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How does God reveal himself? The Authority of Scripture

John Harris

‘Christians believe in the authority of Scripture’.

But what does this mean?

Christians believe in one God and we believe that this one God is revealed to us in God as the Father, in God as the Son and in God as the Holy Spirit. But how does God reveal himself to us?

While we believe that the existence of God as an intelligent force is revealed in the Universe which God created, the Universe alone cannot reveal the way in which this personal God interacts with humankind. This is revealed in history, in the unfolding story of how God relates to people and how people relate to God.

Christians believe that God’s interaction with people is revealed through Scripture or the written Word – that is, the Christian Bible of the Old and New Testaments.  We also believe that God is active today: that people can know God and relate to God today. But we believe that the textbook which sets out God’s plan for humankind, God’s guide book on how we should live, was written thousands of years ago and still remains true today.

That is what we mean when we say that Scripture has authority.  The Bible contains truths which God wants us to understand, principles by which God wants us to live and instructions which God wants us to obey. It does not need to be updated because what it says is eternal; what it asks of us holds true for ever.

The Bible is a complex book, made up of many separate ‘books’.  These were written by a large range of different kinds of people – by historians, poets, theologians, editors, visionaries and philosophers, by kings, fishermen, farmers, doctors and prophets. Their writings are the authoritative Word of God because God inspired them to write.  This does not mean that God suspended their personalities and ‘dictated’ the words. It means that they wrote under the inspiration of God. They were people with a special relationship with God which meant that by using their own gifts and abilities and understandings, they wrote what God wanted them to write so that the mind of God and the actions of God could be understood through their human writing.

God’s dealings with us human beings happened in two great eras or ‘Testaments’.  The Bible puts it this way:

‘In the past, God spoke to our ancestors through the prophets at many times and in various ways, but in these last days, he has spoken to us by his Son…’ (Hebrews 1:1-2)

God’s old relationship with people ‘in the past’ is told in the first section of the Bible, called the ‘Old Testament’.  God’s new relationship with people ‘in these last days’ is told in the second section of the Bible, called the ‘New Testament’.

The Old Testament, originally written in the Hebrew language, reveals God as Creator, as Law Giver and as the God of his chosen people, the people of Israel.  It tells the story of the decline of God’s people as they drifted away from God.   The New Testament, originally written in the Greek language, reveals God as God of all people of the earth, as the Father, sending himself as Jesus, his Son, to be born on earth, to live, die and rise again to restore all people to himself.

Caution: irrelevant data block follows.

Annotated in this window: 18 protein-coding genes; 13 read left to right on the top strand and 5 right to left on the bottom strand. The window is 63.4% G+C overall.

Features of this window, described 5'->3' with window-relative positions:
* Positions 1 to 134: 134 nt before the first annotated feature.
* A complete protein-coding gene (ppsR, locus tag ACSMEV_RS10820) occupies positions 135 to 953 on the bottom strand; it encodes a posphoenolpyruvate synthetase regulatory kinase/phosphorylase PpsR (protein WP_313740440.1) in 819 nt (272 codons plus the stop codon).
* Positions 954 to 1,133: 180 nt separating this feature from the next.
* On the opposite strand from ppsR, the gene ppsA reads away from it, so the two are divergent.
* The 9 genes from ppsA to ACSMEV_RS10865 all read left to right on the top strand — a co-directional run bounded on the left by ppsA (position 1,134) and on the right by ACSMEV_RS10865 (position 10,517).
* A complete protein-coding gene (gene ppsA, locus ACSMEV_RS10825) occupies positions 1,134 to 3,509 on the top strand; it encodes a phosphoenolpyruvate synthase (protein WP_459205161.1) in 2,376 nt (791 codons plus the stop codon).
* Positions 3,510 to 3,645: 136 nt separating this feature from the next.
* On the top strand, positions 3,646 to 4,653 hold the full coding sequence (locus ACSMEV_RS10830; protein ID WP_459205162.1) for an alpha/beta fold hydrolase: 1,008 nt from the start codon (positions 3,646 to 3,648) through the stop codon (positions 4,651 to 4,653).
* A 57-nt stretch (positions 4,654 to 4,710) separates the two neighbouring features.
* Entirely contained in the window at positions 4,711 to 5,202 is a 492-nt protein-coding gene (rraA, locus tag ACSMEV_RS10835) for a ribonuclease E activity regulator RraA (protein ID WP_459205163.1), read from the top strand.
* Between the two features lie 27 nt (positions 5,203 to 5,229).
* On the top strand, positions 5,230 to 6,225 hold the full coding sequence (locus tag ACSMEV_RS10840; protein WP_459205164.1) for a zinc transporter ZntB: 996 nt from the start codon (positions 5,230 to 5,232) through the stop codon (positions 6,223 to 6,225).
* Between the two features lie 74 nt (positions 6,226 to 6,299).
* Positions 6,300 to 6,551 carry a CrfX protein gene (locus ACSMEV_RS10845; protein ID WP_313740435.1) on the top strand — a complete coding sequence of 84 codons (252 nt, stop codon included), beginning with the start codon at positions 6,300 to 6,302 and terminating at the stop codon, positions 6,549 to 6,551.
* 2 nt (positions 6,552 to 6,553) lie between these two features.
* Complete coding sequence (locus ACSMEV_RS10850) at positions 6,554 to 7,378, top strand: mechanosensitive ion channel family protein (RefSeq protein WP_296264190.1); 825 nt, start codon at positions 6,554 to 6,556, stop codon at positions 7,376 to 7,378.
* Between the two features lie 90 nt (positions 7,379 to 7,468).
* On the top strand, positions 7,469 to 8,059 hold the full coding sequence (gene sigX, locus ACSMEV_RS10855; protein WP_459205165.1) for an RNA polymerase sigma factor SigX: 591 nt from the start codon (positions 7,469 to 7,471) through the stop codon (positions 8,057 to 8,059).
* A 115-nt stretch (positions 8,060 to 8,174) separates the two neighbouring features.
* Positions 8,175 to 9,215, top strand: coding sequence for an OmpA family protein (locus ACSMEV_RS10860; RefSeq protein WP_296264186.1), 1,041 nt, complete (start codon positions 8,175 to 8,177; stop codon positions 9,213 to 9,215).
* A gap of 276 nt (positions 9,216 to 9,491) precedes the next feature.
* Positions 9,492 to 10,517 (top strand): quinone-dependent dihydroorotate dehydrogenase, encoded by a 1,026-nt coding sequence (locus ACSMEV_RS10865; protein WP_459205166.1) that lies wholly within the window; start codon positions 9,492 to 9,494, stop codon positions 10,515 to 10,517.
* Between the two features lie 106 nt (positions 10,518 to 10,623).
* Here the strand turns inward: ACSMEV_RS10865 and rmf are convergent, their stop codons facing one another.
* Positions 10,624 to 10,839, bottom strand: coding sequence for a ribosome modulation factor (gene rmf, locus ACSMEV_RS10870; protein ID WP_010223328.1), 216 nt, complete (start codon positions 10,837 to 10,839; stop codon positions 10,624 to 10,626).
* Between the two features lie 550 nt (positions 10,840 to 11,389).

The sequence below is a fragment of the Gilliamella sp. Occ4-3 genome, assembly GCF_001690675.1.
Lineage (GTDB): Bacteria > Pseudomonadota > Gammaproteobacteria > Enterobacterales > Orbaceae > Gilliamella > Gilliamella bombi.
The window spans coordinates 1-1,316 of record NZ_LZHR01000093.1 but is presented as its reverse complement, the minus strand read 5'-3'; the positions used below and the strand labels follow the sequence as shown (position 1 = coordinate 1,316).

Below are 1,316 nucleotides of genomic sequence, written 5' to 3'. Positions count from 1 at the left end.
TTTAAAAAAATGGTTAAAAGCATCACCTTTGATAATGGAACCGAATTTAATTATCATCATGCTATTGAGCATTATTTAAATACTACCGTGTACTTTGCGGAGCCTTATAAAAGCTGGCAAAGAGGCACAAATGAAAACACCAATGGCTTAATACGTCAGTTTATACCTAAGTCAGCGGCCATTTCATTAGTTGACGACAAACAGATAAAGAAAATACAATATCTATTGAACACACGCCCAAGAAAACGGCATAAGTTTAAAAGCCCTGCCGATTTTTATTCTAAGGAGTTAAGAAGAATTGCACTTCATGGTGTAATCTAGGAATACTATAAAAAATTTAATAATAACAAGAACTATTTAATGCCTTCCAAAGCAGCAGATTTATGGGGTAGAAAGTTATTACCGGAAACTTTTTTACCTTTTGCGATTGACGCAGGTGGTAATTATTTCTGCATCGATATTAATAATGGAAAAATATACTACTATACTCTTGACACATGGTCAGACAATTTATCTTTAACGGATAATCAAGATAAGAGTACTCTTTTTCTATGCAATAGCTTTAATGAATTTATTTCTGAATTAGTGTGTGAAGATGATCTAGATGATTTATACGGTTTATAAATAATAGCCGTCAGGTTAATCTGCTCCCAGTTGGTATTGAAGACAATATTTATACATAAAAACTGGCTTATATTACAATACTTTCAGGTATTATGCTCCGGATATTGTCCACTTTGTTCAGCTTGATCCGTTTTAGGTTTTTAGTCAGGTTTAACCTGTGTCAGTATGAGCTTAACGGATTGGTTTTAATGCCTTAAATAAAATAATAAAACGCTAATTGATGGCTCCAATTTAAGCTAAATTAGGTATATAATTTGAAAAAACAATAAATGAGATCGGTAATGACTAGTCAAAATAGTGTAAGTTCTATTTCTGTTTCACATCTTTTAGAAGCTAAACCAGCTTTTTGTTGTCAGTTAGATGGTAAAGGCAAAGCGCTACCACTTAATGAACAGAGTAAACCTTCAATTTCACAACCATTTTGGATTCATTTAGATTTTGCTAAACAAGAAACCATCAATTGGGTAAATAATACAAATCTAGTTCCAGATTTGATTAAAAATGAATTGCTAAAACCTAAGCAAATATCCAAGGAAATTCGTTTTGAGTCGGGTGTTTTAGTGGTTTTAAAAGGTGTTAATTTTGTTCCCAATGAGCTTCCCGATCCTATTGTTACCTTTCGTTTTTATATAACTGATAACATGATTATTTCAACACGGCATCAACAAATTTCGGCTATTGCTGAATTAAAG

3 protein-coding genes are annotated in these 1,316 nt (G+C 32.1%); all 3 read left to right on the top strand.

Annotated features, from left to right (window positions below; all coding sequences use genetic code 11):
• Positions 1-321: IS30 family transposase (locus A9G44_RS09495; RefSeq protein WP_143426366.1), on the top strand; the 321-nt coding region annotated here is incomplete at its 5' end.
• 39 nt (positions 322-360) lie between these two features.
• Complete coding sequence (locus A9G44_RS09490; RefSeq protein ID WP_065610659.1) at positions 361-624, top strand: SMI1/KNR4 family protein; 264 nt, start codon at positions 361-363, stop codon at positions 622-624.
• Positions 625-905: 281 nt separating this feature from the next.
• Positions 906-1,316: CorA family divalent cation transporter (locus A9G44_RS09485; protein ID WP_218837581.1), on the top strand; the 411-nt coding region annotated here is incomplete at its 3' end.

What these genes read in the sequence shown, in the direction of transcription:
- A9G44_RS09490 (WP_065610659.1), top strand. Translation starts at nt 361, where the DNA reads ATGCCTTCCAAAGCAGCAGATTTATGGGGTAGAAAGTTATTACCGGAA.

The New Testament writers often refer to Scripture as being inspired by God but of course the New Testament did not exist before they wrote. The Scripture to which the New Testament writers looked back is the Old Testament. While we now must view the Old Testament differently, it does not cease to be inspired.  It must simply be understood in a different and greater way as the writings which led to the coming of Jesus. When the New Testament writers say the Old Testament is inspired, they are particularly thinking of this fact. They are thinking of ancient writings which prepared the way for Jesus and which in particular foretold his coming.

Supremely, the New Testament is authoritative because it and it alone tells the story of Jesus, God’s Son. It also tells the story of the first Christians and their understanding of Jesus. In the first centuries after Jesus, Christians agreed, through the Church leaders, on which writings were inspired, that is, which writings were authoritative. The writings which they knew to be inspired by God were the accounts written by the eyewitnesses of Jesus and by some of the first Christian leaders who were their contemporaries.

We regard these writings as authoritative because only through them can we encounter the story of the flesh-and-blood Jesus and only through these New Testament writings can we grasp the understanding of Jesus as God that was gained by Jesus’ contemporaries. Through their eyes, their thoughts and their personalities, we can come to know God and God’s will for us – how we can enter into a relationship with God, how we can live in that relationship with God and how we can die, still in that relationship, which can and will take us to be with God forever.


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